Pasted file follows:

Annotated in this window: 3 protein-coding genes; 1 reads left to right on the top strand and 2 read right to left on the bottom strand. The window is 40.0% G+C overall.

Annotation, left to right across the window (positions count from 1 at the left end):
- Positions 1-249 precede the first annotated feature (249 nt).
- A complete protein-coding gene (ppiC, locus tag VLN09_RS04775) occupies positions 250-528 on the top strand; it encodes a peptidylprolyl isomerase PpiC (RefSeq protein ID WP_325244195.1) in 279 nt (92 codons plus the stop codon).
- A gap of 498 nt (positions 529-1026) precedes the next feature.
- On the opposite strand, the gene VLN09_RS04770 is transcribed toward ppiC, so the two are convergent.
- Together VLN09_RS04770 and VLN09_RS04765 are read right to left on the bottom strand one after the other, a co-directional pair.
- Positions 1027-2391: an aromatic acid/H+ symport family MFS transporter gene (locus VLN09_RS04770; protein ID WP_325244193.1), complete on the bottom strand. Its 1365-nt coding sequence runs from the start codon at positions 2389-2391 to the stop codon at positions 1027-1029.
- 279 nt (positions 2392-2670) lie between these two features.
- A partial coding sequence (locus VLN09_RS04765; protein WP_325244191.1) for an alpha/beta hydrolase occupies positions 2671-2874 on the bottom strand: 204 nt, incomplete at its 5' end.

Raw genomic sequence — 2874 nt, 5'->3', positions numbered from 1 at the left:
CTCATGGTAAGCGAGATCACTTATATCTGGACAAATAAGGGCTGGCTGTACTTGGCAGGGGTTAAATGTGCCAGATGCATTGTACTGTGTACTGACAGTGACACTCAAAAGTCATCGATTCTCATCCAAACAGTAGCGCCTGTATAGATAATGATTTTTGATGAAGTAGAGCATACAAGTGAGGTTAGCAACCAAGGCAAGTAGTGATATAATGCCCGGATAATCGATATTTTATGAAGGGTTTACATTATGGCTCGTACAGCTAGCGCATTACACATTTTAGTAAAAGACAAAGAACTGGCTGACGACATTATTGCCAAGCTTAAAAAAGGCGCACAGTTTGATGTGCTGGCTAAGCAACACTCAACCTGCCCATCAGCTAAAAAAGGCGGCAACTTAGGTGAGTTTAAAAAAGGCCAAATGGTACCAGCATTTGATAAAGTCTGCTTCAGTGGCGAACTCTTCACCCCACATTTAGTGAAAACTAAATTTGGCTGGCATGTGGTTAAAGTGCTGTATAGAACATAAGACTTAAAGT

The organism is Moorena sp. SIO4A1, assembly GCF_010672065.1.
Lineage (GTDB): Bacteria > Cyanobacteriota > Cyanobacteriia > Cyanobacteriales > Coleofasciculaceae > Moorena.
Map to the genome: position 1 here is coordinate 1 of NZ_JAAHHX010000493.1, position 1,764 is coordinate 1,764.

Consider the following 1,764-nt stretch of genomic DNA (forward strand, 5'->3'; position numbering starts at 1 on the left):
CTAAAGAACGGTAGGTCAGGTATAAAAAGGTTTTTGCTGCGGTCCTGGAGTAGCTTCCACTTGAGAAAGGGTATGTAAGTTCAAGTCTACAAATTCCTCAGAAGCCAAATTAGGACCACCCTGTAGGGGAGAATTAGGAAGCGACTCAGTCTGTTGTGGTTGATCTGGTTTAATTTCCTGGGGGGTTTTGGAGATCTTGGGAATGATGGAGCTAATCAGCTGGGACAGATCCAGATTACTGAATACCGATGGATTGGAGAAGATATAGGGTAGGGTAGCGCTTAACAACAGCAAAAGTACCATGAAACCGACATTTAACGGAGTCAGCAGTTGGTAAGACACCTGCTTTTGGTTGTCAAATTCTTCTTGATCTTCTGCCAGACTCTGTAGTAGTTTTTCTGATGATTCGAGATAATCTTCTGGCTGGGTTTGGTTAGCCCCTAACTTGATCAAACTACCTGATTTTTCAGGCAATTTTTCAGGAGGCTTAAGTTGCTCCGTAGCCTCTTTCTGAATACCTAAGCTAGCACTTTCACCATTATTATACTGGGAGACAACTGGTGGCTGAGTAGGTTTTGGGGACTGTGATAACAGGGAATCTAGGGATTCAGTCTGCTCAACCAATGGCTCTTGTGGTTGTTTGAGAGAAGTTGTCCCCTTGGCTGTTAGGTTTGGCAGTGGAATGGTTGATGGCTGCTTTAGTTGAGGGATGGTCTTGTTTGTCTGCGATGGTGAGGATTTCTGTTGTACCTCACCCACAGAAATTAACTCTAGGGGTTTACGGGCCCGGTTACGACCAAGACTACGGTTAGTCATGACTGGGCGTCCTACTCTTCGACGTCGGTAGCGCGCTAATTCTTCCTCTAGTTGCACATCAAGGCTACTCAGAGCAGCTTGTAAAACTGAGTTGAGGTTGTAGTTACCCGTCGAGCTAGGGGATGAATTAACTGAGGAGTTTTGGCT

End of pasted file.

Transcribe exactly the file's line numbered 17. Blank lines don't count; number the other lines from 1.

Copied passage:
CTAAAGAACGGTAGGTCAGGTATAAAAAGGTTTTTGCTGCGGTCCTGGAGTAGCTTCCACTTGAGAAAGGGTATGTAAGTTCAAGTCTACAAATTCCTCAGAAGCCAAATTAGGACCACCCTGTAGGGGAGAATTAGGAAGCGACTCAGTCTGTTGTGGTTGATCTGGTTTAATTTCCTGGGGGGTTTTGGAGATCTTGGGAATGATGGAGCTAATCAGCTGGGACAGATCCAGATTACTGAATACCGATGGATTGGAGAAGATATAGGGTAGGGTAGCGCTTAACAACAGCAAAAGTACCATGAAACCGACATTTAACGGAGTCAGCAGTTGGTAAGACACCTGCTTTTGGTTGTCAAATTCTTCTTGATCTTCTGCCAGACTCTGTAGTAGTTTTTCTGATGATTCGAGATAATCTTCTGGCTGGGTTTGGTTAGCCCCTAACTTGATCAAACTACCTGATTTTTCAGGCAATTTTTCAGGAGGCTTAAGTTGCTCCGTAGCCTCTTTCTGAATACCTAAGCTAGCACTTTCACCATTATTATACTGGGAGACAACTGGTGGCTGAGTAGGTTTTGGGGACTGTGATAACAGGGAATCTAGGGATTCAGTCTGCTCAACCAATGGCTCTTGTGGTTGTTTGAGAGAAGTTGTCCCCTTGGCTGTTAGGTTTGGCAGTGGAATGGTTGATGGCTGCTTTAGTTGAGGGATGGTCTTGTTTGTCTGCGATGGTGAGGATTTCTGTTGTACCTCACCCACAGAAATTAACTCTAGGGGTTTACGGGCCCGGTTACGACCAAGACTACGGTTAGTCATGACTGGGCGTCCTACTCTTCGACGTCGGTAGCGCGCTAATTCTTCCTCTAGTTGCACATCAAGGCTACTCAGAGCAGCTTGTAAAACTGAGTTGAGGTTGTAGTTACCCGTCGAGCTAGGGGATGAATTAACTGAGGAGTTTTGGCT